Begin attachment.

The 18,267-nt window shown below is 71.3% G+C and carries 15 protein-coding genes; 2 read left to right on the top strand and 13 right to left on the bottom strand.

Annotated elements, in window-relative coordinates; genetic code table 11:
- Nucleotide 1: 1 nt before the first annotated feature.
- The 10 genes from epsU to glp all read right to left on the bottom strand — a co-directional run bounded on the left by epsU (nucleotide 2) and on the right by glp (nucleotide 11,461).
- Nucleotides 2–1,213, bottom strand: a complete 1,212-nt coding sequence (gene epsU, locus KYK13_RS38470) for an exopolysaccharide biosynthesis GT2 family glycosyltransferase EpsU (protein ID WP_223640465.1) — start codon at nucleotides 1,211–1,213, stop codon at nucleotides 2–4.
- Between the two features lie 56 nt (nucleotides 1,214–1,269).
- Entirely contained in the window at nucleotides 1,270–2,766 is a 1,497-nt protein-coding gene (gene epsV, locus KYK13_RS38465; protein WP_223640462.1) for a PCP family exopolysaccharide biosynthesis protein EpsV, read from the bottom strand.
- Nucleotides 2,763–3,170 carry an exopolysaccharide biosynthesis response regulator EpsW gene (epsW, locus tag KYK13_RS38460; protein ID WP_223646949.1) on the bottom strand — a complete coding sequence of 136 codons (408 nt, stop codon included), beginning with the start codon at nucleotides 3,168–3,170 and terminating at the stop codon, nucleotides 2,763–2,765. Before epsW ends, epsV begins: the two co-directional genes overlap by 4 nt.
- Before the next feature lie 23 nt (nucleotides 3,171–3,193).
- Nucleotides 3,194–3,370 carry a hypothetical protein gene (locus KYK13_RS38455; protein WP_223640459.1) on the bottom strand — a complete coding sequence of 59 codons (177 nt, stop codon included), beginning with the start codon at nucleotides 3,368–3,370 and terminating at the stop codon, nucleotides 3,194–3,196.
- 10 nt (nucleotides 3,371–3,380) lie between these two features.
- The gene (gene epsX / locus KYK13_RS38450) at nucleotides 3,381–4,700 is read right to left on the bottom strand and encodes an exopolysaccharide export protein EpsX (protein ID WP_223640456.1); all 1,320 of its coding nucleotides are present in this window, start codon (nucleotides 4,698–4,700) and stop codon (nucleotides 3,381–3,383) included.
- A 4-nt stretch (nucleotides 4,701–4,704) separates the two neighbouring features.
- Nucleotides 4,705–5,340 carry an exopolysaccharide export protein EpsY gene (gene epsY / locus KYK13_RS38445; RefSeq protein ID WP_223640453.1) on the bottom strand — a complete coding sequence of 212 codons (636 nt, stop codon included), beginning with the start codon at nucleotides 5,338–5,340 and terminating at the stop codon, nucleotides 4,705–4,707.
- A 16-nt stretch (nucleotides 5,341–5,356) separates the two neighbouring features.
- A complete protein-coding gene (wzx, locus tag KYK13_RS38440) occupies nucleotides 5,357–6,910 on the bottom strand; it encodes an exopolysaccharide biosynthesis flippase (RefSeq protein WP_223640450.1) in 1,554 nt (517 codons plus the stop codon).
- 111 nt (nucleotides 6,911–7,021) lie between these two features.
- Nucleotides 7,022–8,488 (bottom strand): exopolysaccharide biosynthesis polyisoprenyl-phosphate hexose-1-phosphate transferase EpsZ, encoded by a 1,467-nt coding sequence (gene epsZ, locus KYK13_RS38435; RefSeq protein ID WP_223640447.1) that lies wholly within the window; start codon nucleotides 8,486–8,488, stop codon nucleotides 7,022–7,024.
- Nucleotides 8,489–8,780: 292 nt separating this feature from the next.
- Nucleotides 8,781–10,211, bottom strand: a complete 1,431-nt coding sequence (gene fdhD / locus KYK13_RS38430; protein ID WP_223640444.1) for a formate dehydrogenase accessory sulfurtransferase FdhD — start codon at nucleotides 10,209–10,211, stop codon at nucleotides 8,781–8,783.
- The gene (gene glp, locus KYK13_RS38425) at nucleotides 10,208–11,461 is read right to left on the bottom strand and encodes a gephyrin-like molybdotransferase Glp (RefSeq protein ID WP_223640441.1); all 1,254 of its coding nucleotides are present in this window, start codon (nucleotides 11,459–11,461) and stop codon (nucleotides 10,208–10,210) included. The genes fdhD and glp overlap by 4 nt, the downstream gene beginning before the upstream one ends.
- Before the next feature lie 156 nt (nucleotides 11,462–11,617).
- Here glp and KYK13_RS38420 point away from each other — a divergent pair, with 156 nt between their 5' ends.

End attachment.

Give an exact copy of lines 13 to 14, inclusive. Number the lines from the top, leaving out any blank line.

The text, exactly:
- A 4-nt stretch (nucleotides 4,701–4,704) separates the two neighbouring features.
- Nucleotides 4,705–5,340 carry an exopolysaccharide export protein EpsY gene (gene epsY / locus KYK13_RS38445; RefSeq protein ID WP_223640453.1) on the bottom strand — a complete coding sequence of 212 codons (636 nt, stop codon included), beginning with the start codon at nucleotides 5,338–5,340 and terminating at the stop codon, nucleotides 4,705–4,707.